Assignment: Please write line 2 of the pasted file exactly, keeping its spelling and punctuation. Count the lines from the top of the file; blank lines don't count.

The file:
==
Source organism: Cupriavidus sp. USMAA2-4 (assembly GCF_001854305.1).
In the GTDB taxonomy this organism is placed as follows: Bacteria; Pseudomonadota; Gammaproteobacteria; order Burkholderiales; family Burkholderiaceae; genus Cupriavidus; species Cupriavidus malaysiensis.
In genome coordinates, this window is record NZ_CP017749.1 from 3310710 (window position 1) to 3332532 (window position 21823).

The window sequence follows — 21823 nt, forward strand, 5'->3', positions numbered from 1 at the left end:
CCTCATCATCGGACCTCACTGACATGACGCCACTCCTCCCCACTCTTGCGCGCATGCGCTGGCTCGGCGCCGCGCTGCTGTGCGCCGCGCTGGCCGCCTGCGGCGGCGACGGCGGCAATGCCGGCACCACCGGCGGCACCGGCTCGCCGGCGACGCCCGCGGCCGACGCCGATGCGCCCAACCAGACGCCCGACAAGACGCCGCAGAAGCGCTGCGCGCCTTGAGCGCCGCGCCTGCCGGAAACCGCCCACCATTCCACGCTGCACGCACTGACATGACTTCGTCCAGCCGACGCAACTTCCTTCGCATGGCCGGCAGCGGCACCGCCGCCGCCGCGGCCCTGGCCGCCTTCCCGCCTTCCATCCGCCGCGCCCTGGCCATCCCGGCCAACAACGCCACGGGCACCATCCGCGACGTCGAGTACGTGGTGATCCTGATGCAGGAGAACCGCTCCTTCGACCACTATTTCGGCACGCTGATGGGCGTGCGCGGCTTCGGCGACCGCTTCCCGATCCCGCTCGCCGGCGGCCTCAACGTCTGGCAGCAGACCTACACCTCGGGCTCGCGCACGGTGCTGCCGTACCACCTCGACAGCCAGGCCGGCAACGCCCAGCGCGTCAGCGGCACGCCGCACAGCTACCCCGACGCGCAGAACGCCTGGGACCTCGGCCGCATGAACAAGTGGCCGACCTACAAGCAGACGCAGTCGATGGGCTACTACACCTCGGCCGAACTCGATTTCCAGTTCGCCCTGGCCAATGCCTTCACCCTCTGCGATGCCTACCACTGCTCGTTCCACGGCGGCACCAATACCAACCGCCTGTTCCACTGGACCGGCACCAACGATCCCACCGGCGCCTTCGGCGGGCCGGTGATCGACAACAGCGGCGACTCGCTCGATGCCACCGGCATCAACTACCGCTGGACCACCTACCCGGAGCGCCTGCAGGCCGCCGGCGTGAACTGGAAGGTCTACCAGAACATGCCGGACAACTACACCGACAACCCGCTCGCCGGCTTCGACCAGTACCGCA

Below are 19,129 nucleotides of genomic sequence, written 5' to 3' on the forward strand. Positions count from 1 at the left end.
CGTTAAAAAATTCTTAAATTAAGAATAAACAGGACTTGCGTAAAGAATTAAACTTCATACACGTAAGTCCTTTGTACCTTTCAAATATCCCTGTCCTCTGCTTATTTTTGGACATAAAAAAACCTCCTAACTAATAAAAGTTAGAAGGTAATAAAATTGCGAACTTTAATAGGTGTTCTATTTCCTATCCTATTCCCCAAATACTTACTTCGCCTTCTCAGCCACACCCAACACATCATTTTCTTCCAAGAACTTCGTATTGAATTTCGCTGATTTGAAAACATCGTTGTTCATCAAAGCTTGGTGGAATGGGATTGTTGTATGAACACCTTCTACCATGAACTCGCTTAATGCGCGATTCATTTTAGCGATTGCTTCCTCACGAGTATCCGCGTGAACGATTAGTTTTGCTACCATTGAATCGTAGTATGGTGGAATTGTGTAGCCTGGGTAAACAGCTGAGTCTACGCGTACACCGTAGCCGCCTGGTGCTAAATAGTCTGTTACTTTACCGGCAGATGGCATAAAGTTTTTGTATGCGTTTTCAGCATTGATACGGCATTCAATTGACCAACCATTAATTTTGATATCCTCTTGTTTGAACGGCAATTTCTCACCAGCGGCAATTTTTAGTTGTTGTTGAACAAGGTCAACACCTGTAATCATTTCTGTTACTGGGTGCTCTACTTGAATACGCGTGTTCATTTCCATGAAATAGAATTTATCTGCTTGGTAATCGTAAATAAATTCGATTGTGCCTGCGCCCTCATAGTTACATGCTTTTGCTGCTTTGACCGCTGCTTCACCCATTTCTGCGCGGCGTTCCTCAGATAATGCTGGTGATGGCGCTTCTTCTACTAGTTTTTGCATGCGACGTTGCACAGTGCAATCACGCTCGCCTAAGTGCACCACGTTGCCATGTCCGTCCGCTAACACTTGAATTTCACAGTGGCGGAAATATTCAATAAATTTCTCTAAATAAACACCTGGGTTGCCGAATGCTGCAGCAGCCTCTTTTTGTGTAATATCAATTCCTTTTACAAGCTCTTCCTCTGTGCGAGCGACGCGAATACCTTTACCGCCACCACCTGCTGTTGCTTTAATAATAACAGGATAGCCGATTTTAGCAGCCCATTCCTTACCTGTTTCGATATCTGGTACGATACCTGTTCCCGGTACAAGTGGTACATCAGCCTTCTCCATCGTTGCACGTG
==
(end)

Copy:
In the GTDB taxonomy this organism is placed as follows: Bacteria; Pseudomonadota; Gammaproteobacteria; order Burkholderiales; family Burkholderiaceae; genus Cupriavidus; species Cupriavidus malaysiensis.